Smart Governance, February 06, 2020
Ministry of Corporate Affairs Secretary Injeti Srinivas has suggested undertaking competition assessments of sectors being impacted by digital technologies, wherein the Competition Commission of India (CCI) also has a proactive role to play.
Speaking at an event organized by CUTS International and CIRC on ‘Digital Economy – Hitting the reset button on competition and regulatory governance’, Mr Srinivas pressed the need for digitalisation of the economy and bridging the digital divide to achieve India’s target of becoming a US$5tn economy by 2024-25.
He also confirmed providing a window of three-weeks for public consultation on the proposed Competition (Amendment) Bill 2019.
Bharatiya Janata Party National Spokesperson (Economics Affairs) Gopal Krishna Agarwal highlighted the disruptive nature of digital economy, and iterated the need for optimal regulation. Fair competition, and protection of intellectual property rights, was suggested for spurring domestic innovation. Need for building capacity and competitiveness amongst domestic industry players was mentioned as an imperative, since protectionism was not a long-term solution.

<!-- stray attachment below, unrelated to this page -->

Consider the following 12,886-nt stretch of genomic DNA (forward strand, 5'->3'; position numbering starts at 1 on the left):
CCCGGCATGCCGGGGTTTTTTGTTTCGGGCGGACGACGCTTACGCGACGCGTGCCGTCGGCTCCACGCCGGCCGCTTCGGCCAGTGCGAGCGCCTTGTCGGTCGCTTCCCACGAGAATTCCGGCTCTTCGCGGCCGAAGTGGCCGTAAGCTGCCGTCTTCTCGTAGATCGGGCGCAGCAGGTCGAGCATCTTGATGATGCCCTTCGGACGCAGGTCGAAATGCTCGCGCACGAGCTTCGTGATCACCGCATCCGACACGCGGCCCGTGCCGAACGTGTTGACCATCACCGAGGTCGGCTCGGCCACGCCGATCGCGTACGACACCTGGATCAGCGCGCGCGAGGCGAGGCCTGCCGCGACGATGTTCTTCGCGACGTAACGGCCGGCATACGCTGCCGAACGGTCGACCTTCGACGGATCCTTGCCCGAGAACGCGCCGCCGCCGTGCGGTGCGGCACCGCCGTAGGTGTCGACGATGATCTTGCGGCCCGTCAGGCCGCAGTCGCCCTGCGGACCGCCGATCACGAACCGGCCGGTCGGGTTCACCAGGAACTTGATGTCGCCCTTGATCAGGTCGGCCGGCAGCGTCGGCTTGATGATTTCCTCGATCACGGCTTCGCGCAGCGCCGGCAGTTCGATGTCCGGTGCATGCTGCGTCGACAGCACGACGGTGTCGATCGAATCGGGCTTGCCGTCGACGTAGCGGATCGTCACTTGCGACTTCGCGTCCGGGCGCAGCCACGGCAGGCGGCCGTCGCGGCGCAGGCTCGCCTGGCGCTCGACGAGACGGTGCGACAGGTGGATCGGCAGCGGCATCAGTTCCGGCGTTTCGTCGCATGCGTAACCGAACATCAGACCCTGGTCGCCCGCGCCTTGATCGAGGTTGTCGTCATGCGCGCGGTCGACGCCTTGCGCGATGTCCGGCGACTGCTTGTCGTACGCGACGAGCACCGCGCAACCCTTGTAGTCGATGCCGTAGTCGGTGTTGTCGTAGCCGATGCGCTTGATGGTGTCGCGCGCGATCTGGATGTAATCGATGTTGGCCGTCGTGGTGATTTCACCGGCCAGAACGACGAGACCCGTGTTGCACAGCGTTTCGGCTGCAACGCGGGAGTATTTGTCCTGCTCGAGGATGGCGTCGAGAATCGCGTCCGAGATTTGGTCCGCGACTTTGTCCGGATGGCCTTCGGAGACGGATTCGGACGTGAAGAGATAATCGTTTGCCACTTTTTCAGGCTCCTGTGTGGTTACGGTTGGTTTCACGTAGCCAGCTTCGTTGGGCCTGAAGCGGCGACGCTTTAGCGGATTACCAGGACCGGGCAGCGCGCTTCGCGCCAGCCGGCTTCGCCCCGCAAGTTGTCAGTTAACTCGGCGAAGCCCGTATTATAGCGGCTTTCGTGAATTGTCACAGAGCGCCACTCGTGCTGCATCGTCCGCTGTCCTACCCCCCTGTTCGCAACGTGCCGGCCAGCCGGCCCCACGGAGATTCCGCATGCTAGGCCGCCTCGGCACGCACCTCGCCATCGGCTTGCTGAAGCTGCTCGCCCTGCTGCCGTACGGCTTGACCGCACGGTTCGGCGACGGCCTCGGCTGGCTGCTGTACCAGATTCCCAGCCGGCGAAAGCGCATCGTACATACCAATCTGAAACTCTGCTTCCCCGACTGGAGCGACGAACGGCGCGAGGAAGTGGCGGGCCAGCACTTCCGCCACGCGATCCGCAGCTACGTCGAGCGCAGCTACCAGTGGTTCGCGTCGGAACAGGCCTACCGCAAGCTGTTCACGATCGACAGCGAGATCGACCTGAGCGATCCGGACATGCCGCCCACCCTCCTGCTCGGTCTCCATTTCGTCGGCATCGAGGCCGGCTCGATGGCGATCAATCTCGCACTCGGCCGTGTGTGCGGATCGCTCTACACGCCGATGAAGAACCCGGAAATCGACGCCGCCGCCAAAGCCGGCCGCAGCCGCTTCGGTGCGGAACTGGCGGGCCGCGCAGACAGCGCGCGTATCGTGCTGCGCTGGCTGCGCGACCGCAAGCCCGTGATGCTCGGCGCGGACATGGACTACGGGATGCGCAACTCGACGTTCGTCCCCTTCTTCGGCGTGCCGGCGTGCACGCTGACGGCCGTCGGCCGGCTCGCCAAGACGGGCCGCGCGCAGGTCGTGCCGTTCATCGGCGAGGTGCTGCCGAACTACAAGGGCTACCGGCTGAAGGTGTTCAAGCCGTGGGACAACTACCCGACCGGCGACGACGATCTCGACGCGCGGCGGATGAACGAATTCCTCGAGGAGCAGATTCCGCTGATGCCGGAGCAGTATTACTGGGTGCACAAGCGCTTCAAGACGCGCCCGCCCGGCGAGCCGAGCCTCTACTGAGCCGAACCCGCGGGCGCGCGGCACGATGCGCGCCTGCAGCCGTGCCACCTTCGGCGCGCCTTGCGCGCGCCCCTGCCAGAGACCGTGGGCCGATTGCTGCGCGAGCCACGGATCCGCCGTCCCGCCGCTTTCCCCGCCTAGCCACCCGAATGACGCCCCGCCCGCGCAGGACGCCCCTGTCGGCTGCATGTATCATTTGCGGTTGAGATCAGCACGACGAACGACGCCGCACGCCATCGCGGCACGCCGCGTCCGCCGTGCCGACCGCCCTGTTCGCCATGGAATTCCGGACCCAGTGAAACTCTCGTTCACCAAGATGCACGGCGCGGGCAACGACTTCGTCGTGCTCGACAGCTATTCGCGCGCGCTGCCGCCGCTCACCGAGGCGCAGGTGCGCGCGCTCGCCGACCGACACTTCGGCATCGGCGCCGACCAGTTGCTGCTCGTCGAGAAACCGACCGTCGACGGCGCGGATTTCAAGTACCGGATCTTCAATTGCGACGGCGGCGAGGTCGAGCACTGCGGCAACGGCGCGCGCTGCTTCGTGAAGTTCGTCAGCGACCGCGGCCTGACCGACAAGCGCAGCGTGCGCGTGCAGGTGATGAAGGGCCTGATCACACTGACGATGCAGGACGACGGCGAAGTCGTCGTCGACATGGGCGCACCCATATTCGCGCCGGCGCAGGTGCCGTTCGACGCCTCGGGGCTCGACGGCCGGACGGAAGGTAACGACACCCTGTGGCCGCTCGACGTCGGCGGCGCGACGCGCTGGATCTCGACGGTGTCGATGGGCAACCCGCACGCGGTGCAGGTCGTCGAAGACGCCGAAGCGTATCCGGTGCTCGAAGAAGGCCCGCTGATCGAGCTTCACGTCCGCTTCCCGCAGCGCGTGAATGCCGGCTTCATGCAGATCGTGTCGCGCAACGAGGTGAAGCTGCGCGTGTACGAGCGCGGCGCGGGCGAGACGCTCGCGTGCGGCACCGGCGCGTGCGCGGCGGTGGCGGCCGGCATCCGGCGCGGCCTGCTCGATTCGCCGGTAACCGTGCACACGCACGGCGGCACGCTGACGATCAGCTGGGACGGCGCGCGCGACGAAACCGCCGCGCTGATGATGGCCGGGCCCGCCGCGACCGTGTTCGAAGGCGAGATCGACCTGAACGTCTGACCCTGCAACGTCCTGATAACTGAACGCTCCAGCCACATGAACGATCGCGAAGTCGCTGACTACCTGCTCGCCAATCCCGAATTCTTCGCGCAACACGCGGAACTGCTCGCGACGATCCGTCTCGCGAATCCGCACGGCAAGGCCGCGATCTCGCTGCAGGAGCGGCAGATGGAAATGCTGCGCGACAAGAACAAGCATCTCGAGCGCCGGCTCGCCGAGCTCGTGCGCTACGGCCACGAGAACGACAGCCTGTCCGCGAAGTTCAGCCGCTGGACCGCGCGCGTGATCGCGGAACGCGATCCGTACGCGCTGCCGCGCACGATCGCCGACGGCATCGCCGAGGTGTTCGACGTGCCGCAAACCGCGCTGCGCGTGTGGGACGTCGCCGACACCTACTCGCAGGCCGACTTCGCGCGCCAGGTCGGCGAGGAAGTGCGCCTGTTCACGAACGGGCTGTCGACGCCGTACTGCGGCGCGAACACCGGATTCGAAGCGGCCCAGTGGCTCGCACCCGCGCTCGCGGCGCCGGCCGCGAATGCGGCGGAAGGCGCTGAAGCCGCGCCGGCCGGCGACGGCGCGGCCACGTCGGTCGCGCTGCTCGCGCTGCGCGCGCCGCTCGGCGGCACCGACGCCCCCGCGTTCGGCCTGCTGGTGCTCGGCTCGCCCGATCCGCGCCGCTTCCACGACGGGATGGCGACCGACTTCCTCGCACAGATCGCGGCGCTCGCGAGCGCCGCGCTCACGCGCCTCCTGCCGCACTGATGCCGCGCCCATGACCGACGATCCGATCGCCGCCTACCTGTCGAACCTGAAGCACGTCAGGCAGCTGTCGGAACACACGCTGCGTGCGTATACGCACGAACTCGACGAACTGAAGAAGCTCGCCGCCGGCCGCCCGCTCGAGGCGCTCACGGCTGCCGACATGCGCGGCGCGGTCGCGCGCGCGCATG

CCI Chairperson Ashok Kumar Gupta stressed on the need for evidence-based research driving policy making in India. Recognising that digital markets are not impervious to anti-competitive practices, he highlighted the importance of timely detection and intervention of antitrust issues in the new age digital economy, which would ensure inclusive growth.
CUTS International Secretary General Pradeep Mehta noted competition and regulatory regimes as tools to guide fair markets to function efficiently and promote economic growth. He questioned the need to redesign such tools to navigate effectively in an increasingly online and digitally enabled economy.
Chairperson of Parliamentary Standing Committee on Information Technology Shashi Tharoor, while in a conversation with Nitin Desai, President, CUTS Institute for Regulation and Competition (CIRC), highlighted the many lowlights of The Personal Data Protection Bill with respect to lack of independence of the proposed Data Protection Authority, vast exemptions given to government agencies without adequate oversight, restrictions placed on cross-border data flow etc.
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